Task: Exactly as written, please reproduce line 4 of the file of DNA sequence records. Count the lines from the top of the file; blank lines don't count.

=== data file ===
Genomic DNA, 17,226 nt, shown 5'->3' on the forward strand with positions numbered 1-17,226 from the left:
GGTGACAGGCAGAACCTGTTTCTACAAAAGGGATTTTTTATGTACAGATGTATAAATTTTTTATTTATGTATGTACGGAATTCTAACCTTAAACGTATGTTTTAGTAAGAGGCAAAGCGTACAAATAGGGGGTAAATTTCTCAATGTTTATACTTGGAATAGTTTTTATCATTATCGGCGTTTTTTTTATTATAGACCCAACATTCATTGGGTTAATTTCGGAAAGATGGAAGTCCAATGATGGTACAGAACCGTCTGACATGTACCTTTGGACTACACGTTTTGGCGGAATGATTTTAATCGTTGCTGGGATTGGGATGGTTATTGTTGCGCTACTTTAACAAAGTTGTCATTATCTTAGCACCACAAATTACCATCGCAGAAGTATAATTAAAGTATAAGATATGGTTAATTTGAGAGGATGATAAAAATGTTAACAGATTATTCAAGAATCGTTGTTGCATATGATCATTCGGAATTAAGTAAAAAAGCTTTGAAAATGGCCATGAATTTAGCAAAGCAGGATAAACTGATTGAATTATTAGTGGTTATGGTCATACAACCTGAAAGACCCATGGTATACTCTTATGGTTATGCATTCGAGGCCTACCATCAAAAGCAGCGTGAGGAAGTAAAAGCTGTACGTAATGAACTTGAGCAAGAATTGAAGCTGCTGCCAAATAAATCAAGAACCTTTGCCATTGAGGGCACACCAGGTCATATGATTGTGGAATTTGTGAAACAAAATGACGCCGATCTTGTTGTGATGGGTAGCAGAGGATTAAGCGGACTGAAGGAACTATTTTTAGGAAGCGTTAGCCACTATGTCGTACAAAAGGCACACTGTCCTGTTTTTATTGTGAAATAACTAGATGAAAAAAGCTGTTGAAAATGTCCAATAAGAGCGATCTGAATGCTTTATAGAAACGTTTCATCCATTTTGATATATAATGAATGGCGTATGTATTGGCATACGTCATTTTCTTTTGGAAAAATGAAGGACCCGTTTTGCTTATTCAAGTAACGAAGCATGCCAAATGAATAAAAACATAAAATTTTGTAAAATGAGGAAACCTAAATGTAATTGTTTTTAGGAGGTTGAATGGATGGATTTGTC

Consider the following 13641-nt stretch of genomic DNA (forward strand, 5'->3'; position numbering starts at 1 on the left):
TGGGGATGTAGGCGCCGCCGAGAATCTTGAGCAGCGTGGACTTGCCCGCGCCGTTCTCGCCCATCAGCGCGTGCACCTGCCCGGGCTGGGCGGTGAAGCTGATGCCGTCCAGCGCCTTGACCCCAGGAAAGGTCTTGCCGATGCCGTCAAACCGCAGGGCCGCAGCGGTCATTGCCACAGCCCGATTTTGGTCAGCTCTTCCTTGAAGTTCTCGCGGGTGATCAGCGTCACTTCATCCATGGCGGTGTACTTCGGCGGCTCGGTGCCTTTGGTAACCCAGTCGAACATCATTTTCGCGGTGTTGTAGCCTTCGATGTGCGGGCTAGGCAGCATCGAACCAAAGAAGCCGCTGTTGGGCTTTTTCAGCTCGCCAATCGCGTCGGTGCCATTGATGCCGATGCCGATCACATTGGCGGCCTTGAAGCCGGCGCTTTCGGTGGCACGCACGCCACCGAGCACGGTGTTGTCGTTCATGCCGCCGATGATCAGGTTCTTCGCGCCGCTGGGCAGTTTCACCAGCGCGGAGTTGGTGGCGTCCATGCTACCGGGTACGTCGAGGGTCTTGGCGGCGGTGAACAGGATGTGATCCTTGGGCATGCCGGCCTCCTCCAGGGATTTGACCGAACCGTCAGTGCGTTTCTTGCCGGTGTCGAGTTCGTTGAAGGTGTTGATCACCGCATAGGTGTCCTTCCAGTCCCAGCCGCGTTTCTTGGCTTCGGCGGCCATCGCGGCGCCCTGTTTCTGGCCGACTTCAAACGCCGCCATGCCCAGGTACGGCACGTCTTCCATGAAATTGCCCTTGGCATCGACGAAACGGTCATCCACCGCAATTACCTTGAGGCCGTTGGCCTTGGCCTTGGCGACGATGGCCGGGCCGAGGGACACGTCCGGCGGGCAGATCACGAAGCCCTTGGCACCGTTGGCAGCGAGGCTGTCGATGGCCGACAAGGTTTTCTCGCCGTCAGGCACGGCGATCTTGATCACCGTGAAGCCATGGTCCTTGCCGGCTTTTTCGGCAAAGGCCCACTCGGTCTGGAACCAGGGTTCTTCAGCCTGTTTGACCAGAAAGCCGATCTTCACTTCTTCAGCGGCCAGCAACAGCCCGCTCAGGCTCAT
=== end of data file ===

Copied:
TGGGGATGTAGGCGCCGCCGAGAATCTTGAGCAGCGTGGACTTGCCCGCGCCGTTCTCGCCCATCAGCGCGTGCACCTGCCCGGGCTGGGCGGTGAAGCTGATGCCGTCCAGCGCCTTGACCCCAGGAAAGGTCTTGCCGATGCCGTCAAACCGCAGGGCCGCAGCGGTCATTGCCACAGCCCGATTTTGGTCAGCTCTTCCTTGAAGTTCTCGCGGGTGATCAGCGTCACTTCATCCATGGCGGTGTACTTCGGCGGCTCGGTGCCTTTGGTAACCCAGTCGAACATCATTTTCGCGGTGTTGTAGCCTTCGATGTGCGGGCTAGGCAGCATCGAACCAAAGAAGCCGCTGTTGGGCTTTTTCAGCTCGCCAATCGCGTCGGTGCCATTGATGCCGATGCCGATCACATTGGCGGCCTTGAAGCCGGCGCTTTCGGTGGCACGCACGCCACCGAGCACGGTGTTGTCGTTCATGCCGCCGATGATCAGGTTCTTCGCGCCGCTGGGCAGTTTCACCAGCGCGGAGTTGGTGGCGTCCATGCTACCGGGTACGTCGAGGGTCTTGGCGGCGGTGAACAGGATGTGATCCTTGGGCATGCCGGCCTCCTCCAGGGATTTGACCGAACCGTCAGTGCGTTTCTTGCCGGTGTCGAGTTCGTTGAAGGTGTTGATCACCGCATAGGTGTCCTTCCAGTCCCAGCCGCGTTTCTTGGCTTCGGCGGCCATCGCGGCGCCCTGTTTCTGGCCGACTTCAAACGCCGCCATGCCCAGGTACGGCACGTCTTCCATGAAATTGCCCTTGGCATCGACGAAACGGTCATCCACCGCAATTACCTTGAGGCCGTTGGCCTTGGCCTTGGCGACGATGGCCGGGCCGAGGGACACGTCCGGCGGGCAGATCACGAAGCCCTTGGCACCGTTGGCAGCGAGGCTGTCGATGGCCGACAAGGTTTTCTCGCCGTCAGGCACGGCGATCTTGATCACCGTGAAGCCATGGTCCTTGCCGGCTTTTTCGGCAAAGGCCCACTCGGTCTGGAACCAGGGTTCTTCAGCCTGTTTGACCAGAAAGCCGATCTTCACTTCTTCAGCGGCCAGCAACAGCCCGCTCAGGCTCAT